The Canadian dollar started the Friday session with gains, but has retracted in the North American session, after soft Canadian data. Currently, USD/CAD is trading at 1.3325, up 0.06% on the day. On the release front, Canadian CPI posted a weak gain of 0.1%, missing the estimate of 0.4%. Core retail sales came in at -0.1%, short of the forecast of 0.5%. Retail sales were dismal, with a sharp decline of 1.2%. This was well short of the estimate of 0.0%. There are no major events in the U.S.
The Canadian dollar is struggling, and June is likely to be the currency’s worst month since February. USD/CAD has gained 2.5% this month, as fears of a global trade war have soured investor appetite for minor currencies like the Canadian dollar. Canada is particularly vulnerable to protectionist moves by the United States, as some 80% of Canadian exports go to the U.S. A tight trading relationship between Canada and the U.S, anchored by the NAFTA agreement, hasn’t prevented President Trump from imposing tariffs on Canadian steel and aluminum. With the NAFTA talks showing little sign of progress, Trump has threatened to impose tariffs of 25 percent on Canadian-built vehicles. Such a move would be disastrous for the Canadian automotive sector, which is worth some C$80 billion to the economy every year. The Trudeau government has promised to help sectors hit with US tariffs, but bailing out the auto industry would cost billions. Canada may have to provide the U.S with more concessions in the NAFTA negotiations, in order to stave off tariffs against Canadian vehicles, which could have a disastrous effect on economic growth.
Central bankers converged in Sintra, Portugal this week, and the trade war between the U.S and its trading partners was high on the agenda. The United States and the EU have slapped tariffs on each other, and President Trump shook up global equity markets when he threatened to impose a 10 percent tariff on some $200 billion worth of Chinese goods. The heads of the central banks from the U.S and the European Union were united in the gloomy view of the trade conflict, with Federal Reserve Chair Jerome Powell saying that the changes in trade policy could force the Fed to “question its outlook”. ECB President Mario Draghi said that the trade spat could have negative consequences on monetary policy. If these protectionist measures force central banks to alter their monetary policy, this could have a significant impact on the currency markets.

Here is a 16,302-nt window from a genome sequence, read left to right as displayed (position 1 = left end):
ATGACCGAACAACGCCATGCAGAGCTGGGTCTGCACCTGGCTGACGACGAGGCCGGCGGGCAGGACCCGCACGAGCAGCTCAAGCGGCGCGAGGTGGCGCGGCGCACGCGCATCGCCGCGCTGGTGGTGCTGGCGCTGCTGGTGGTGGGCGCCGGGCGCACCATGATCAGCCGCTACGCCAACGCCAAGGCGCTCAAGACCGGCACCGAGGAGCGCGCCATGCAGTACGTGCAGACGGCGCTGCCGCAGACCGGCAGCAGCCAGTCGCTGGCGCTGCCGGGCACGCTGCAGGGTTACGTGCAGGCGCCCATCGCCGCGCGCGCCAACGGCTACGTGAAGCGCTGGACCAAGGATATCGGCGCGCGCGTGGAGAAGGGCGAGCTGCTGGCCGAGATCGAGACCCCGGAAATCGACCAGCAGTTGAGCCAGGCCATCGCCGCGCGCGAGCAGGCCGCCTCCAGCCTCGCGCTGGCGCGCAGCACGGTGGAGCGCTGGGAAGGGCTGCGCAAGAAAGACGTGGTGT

All eyes on OPEC 
Friday (June 22)
- 8:30 Canadian CPI. Estimate 0.4%. Actual 0.1%
- 8:30 Canadian Core Retail Sales. Estimate 0.5%. Actual -0.1%
- 8:30 Canadian Retail Sales. Estimate 0.0%. Actual -1.2%
- 8:30 Canadian Common CPI. Actual 1.9%
- 8:30 Canadian Median CPI. Actual 1.9%
- 8:30 Canadian Trimmed CPI. Actual 1.9%
- 8:30 Canadian Core CPI. Actual -0.1%
- 9:45 US Flash Manufacturing PMI. Estimate 56.3. Actual 54.6
- 9:45 US Flash Services PMI. Estimate 56.4. Actual 56.5
- All Day – OPEC Meetings
*All release times are DST
*Key events are in bold
USD/CAD for Friday, June 22, 2018
USD/CAD, June 22 at 7:40 DST
Open: 1.3317 High: 1.3323 Low: 1.3262 Close: 1.3276
USD/CAD has posted small gains in the Asian and European sessions
- 1.3160 is providing support
- 1.3292 has switched to resistance following losses by USD/CAD on Friday. It is a weak line
- Current range: 1.3160 to 1.3292
Further levels in both directions:
- Below: 1.3160, 1.3067 and 1.2970
- Above: 1.3292, 1.3436, 1.3530 and 1.3637
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